Separately, China reported slower money supply growth. Aggregate lending was a little stronger than expected, but shadow banking activity slowed considerably. The dollar fell 0.4% against the yuan this week. It is the third decline in four weeks.
Meanwhile, the Hong Kong Monetary Authority intervened for the second day to prevent the Hong Kong dollar from moving through the weak end of its trading band. The HKMA has bought about HKD3.25 bln (~$145 mln) over the past two sessions. The Hong Kong Interbank Offered Rate (HIBOR) is edging higher. Senior HKMA official noted that the banking system has ample liquidity and can cope with capital outflows, adding that interest rates are likely to rise gradually.
The North American session does not feature much data. Canada reports March existing home sales and the US sees the University of Michigan consumer survey. It includes 5- to 10-year inflation forecast that in the past has been cited by the Fed. It has been stable at 2.4% to 2.6% range with few exceptions since the middle of 2016. Three Fed officials (Rosengren, Bullard, and Kaplan) speak ahead of the weekend, and a couple large US banks report earnings.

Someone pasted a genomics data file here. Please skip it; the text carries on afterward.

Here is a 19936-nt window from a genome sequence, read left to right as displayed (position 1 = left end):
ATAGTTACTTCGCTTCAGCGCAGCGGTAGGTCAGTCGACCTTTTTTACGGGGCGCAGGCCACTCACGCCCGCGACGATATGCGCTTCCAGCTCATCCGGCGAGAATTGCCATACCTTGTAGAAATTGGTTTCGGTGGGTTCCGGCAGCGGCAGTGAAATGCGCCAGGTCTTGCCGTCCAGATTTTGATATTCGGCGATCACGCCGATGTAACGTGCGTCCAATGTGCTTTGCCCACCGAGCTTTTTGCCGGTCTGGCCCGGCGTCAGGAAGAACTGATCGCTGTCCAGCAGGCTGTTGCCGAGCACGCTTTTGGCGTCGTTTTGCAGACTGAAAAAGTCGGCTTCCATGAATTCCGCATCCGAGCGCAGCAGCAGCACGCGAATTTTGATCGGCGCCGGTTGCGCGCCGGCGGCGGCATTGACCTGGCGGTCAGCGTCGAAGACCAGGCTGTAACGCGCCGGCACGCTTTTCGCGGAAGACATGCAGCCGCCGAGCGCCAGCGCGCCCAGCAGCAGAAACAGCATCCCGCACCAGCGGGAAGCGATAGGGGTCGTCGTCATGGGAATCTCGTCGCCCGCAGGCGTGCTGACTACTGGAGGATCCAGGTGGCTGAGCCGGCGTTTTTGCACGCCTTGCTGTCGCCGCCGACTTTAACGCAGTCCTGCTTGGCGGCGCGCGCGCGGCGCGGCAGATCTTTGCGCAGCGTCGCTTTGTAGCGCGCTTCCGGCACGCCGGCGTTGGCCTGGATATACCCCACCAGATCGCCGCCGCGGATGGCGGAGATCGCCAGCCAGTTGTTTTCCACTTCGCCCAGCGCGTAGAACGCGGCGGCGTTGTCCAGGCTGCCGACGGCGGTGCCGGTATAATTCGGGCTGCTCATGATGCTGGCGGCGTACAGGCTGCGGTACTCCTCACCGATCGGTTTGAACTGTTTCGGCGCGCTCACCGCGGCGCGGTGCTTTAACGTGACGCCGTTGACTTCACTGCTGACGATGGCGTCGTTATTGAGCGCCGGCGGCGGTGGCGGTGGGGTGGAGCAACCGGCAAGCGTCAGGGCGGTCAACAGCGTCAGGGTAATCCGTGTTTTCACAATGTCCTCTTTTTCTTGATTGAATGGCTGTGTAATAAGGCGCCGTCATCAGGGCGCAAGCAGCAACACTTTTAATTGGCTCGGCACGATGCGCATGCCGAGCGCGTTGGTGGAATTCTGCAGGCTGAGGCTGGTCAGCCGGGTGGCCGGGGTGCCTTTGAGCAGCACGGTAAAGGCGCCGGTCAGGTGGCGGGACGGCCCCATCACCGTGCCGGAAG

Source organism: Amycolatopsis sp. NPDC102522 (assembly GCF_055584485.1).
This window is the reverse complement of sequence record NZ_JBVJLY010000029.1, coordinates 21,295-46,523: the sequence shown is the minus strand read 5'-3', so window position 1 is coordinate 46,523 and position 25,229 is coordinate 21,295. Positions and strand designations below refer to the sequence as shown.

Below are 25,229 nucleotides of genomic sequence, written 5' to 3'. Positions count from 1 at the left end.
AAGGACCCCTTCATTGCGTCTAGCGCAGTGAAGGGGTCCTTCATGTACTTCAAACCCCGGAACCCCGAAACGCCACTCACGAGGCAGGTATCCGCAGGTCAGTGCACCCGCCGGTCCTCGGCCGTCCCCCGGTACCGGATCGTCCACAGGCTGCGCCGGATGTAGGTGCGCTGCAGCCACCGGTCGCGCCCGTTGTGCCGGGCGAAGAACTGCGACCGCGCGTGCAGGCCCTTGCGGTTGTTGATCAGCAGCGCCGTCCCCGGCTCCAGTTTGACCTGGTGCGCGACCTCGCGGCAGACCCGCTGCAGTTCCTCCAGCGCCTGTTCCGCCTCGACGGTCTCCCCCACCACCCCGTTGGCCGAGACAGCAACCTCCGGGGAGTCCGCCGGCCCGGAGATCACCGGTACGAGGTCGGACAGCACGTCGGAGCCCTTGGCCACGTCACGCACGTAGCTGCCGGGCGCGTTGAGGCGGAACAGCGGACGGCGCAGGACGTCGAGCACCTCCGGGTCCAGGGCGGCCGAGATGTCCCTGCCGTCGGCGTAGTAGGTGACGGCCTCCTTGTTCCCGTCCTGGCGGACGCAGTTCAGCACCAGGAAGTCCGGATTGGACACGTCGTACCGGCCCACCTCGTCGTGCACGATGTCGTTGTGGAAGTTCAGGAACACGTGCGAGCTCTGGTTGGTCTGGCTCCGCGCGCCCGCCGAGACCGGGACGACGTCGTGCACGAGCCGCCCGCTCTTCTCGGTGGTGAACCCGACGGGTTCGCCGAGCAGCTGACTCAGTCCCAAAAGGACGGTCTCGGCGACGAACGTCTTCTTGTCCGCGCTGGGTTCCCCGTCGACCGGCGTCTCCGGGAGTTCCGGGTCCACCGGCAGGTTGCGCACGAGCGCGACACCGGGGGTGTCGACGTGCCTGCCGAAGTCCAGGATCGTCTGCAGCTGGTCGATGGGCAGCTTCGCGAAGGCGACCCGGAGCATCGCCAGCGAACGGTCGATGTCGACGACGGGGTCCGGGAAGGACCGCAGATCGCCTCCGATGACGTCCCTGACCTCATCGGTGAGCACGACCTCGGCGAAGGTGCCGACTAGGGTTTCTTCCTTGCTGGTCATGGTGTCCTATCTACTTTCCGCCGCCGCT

Moody’s upgraded Indonesia by a notch to Baa2 with a stable outlook. The agency cited an increasingly credible and effective policy framework as the major factor behind the move, as it will contribute to greater macroeconomic stability. This brings Moody’s in line with Fitch, which upgraded Indonesia back in December. Note that our own sovereign ratings model showed its implied rating rising a notch last quarter to BBB+/Baa1/BBB+. As such, actual ratings of BBB-/Baa2/BBB still enjoy some upgrade potential.
Monetary Authority of Singapore tightened policy by adjusting the slope of its S$NEER trading band “slightly” from zero previously. About 2/3 of analysts polled expected the move. It noted that the “measured adjustment” takes trade risks into account, but its cautiousness is justified. Singapore also reported advance Q1 GDP growth of 4.3% y/y, as expected. CPI rose 0.5% y/y in February. While the MAS does not have an explicit inflation target, we think low inflation and high global trade tensions warrants caution for now.